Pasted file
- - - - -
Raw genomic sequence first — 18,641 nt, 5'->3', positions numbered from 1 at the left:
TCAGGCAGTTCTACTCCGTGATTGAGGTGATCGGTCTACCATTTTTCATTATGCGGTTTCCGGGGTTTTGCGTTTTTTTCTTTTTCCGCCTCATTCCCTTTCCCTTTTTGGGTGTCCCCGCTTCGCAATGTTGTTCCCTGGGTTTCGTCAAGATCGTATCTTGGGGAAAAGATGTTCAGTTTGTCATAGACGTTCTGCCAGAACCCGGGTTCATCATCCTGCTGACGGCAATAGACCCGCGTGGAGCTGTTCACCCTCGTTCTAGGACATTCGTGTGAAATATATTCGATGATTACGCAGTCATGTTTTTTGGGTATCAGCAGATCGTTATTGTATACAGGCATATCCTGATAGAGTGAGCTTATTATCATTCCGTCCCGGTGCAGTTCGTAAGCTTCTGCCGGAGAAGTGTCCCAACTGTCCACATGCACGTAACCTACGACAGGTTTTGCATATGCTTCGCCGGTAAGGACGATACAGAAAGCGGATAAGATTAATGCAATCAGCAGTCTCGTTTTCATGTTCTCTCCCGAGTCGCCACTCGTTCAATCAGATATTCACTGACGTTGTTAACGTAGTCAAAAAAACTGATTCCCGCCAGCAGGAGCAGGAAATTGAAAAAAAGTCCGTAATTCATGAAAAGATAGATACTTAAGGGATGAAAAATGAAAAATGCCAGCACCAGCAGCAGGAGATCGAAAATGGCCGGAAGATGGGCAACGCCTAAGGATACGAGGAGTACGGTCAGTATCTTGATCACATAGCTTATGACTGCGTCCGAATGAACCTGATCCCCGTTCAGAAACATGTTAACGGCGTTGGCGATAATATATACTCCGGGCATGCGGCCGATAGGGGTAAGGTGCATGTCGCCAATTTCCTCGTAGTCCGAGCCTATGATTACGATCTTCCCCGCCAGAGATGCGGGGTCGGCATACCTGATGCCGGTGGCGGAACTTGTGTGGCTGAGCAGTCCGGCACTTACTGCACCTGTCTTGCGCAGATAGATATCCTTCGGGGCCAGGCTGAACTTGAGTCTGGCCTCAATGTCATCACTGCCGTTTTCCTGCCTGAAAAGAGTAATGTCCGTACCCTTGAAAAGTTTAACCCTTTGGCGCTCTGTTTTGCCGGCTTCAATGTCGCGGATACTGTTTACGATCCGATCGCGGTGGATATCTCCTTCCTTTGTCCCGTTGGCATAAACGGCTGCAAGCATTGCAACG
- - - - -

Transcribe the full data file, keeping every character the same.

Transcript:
Raw genomic sequence first — 18,641 nt, 5'->3', positions numbered from 1 at the left:
TCAGGCAGTTCTACTCCGTGATTGAGGTGATCGGTCTACCATTTTTCATTATGCGGTTTCCGGGGTTTTGCGTTTTTTTCTTTTTCCGCCTCATTCCCTTTCCCTTTTTGGGTGTCCCCGCTTCGCAATGTTGTTCCCTGGGTTTCGTCAAGATCGTATCTTGGGGAAAAGATGTTCAGTTTGTCATAGACGTTCTGCCAGAACCCGGGTTCATCATCCTGCTGACGGCAATAGACCCGCGTGGAGCTGTTCACCCTCGTTCTAGGACATTCGTGTGAAATATATTCGATGATTACGCAGTCATGTTTTTTGGGTATCAGCAGATCGTTATTGTATACAGGCATATCCTGATAGAGTGAGCTTATTATCATTCCGTCCCGGTGCAGTTCGTAAGCTTCTGCCGGAGAAGTGTCCCAACTGTCCACATGCACGTAACCTACGACAGGTTTTGCATATGCTTCGCCGGTAAGGACGATACAGAAAGCGGATAAGATTAATGCAATCAGCAGTCTCGTTTTCATGTTCTCTCCCGAGTCGCCACTCGTTCAATCAGATATTCACTGACGTTGTTAACGTAGTCAAAAAAACTGATTCCCGCCAGCAGGAGCAGGAAATTGAAAAAAAGTCCGTAATTCATGAAAAGATAGATACTTAAGGGATGAAAAATGAAAAATGCCAGCACCAGCAGCAGGAGATCGAAAATGGCCGGAAGATGGGCAACGCCTAAGGATACGAGGAGTACGGTCAGTATCTTGATCACATAGCTTATGACTGCGTCCGAATGAACCTGATCCCCGTTCAGAAACATGTTAACGGCGTTGGCGATAATATATACTCCGGGCATGCGGCCGATAGGGGTAAGGTGCATGTCGCCAATTTCCTCGTAGTCCGAGCCTATGATTACGATCTTCCCCGCCAGAGATGCGGGGTCGGCATACCTGATGCCGGTGGCGGAACTTGTGTGGCTGAGCAGTCCGGCACTTACTGCACCTGTCTTGCGCAGATAGATATCCTTCGGGGCCAGGCTGAACTTGAGTCTGGCCTCAATGTCATCACTGCCGTTTTCCTGCCTGAAAAGAGTAATGTCCGTACCCTTGAAAAGTTTAACCCTTTGGCGCTCTGTTTTGCCGGCTTCAATGTCGCGGATACTGTTTACGATCCGATCGCGGTGGATATCTCCTTCCTTTGTCCCGTTGGCATAAACGGCTGCAAGCATTGCAACG